ANZ’s general manager of home loans and retail lending practices, William Ranken, admitted during RC hearings that the bank did not further investigate a borrower’s capacity to service a broker-originated mortgage.
Ms Rowena Orr, the senior counsel assisting the commission, highlighted a guide by the Australian Securities and Investments Commission (ASIC) that tells banks they are “obliged to take reasonable steps to verify consumers’ financial situation” to ensure that a loan is not unsuitable.
Ms Orr concluded that it was open to the commissioner to make a range of findings of misconduct against ANZ, including that “ANZ’s policies and procedures relating to broker-initiated home loans are inadequate as they do not provide a system for ANZ to take reasonable steps to verify a consumer’s financial situation insofar as that verification relates to a customer’s general living expense”.
In its response, ANZ said: “ANZ uses the HEM benchmark in considering customers’ stated expenses. Since 2016, ANZ has adopted the industry practice of applying differential benchmark tiers based on the income and dependents of an applicant.
“In assessing a customer’s request for credit, ANZ’s fundamental obligation pursuant to the NCCP Act is to assess a loan for unsuitability — this naturally involves an assessment of a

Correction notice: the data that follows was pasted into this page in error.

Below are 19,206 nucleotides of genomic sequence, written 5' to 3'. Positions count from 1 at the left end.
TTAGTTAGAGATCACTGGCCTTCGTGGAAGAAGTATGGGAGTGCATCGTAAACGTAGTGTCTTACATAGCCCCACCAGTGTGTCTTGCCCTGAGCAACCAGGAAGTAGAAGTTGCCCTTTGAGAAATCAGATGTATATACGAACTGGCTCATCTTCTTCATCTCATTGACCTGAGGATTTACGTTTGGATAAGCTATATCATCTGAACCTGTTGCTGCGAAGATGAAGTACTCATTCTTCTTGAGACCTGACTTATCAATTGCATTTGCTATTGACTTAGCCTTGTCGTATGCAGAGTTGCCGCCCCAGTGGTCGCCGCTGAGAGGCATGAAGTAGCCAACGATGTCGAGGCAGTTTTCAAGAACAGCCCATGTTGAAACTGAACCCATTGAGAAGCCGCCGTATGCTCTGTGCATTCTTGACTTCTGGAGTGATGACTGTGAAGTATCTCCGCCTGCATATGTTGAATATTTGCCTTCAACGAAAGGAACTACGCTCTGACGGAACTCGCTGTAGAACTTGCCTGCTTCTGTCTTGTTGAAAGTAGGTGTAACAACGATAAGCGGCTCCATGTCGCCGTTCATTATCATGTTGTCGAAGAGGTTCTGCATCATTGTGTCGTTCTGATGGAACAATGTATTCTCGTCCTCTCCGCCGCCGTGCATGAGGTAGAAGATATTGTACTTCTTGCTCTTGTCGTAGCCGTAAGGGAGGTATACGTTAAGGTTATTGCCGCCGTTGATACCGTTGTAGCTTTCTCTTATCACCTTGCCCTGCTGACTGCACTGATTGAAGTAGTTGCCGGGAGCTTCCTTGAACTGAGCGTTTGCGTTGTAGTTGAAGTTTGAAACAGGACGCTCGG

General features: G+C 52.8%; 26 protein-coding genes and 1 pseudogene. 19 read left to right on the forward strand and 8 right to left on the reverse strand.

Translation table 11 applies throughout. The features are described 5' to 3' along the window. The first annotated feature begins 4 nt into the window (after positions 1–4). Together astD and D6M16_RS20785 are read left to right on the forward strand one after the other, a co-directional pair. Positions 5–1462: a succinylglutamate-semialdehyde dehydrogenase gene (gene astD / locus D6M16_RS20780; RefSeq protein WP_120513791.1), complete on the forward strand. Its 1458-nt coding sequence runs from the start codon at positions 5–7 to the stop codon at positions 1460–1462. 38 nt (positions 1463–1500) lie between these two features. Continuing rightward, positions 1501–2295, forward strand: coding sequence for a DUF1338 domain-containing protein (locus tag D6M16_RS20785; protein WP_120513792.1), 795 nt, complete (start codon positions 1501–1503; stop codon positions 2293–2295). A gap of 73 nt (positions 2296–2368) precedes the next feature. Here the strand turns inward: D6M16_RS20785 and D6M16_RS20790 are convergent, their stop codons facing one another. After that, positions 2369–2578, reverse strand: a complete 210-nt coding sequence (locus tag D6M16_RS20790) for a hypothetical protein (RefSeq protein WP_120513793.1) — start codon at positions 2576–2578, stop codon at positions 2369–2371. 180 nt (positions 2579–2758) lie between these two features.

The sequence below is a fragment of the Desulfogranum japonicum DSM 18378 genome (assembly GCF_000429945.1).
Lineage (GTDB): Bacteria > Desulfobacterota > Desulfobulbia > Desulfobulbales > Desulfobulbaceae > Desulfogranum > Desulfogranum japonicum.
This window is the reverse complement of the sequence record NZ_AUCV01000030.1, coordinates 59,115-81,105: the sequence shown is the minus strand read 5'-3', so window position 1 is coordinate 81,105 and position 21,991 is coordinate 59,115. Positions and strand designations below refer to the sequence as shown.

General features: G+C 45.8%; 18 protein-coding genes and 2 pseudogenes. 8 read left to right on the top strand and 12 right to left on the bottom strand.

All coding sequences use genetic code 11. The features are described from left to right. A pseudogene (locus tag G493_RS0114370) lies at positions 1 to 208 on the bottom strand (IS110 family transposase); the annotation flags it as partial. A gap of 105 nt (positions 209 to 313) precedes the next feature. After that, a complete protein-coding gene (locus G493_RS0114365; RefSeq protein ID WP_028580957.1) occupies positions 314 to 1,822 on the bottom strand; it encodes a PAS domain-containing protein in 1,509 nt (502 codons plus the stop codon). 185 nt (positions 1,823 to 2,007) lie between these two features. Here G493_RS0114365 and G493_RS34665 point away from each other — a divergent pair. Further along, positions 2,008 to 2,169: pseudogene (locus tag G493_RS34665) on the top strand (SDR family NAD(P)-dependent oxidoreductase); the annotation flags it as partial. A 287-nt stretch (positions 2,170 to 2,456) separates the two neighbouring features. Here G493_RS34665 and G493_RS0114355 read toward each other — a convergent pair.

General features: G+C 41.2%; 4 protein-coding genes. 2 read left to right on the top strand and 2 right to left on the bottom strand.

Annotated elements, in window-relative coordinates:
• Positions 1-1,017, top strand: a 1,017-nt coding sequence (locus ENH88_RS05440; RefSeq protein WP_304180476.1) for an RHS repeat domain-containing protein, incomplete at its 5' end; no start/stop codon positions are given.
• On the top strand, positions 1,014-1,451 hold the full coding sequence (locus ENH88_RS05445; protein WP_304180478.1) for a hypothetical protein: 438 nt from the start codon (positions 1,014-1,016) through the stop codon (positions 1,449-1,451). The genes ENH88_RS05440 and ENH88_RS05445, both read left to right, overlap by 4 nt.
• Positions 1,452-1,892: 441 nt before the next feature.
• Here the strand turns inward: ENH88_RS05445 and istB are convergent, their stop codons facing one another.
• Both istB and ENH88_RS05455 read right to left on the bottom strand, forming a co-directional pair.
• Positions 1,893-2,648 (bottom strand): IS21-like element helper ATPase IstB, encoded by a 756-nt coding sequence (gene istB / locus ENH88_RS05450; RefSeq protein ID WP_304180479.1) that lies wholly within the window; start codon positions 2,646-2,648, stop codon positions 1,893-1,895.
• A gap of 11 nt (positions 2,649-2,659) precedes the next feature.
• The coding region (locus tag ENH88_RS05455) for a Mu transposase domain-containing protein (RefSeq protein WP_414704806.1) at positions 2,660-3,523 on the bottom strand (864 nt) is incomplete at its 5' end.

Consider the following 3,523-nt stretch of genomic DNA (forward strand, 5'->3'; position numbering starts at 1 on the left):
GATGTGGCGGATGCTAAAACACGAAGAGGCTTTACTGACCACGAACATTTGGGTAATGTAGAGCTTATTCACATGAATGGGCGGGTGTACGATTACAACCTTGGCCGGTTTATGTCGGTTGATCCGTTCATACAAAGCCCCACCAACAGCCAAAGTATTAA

customer’s anticipated future expenses. ‘Verification’ of some future expenses (as distinct from more predictable ongoing financial liabilities, such as mortgage repayments) can be particularly difficult, given a customer’s freedom of choice about the range and magnitude of their future spending and available income at the time.”
The bank said that it was “moving towards using personalised transaction data to assist in identifying and verifying customers’ expenses”, and that this, along with “other initiatives” is “expected to reduce the use of the HEM”.
ANZ continued: “To properly implement this in a consistent and operationally feasible manner for existing ANZ customers and non-ANZ customers will require greater availability of customers’ transaction data on an industry-wide basis. In that regard, ANZ is supportive of the implementation of the consumer data right with respect to banking (open banking).”
However, the bank concluded: “Even with the development of advanced digital solutions to analyse a customer’s past expenses, a benchmark of some kind is likely to remain a part of future expense
[Related: To HEM or not to HEM? Is that the question?]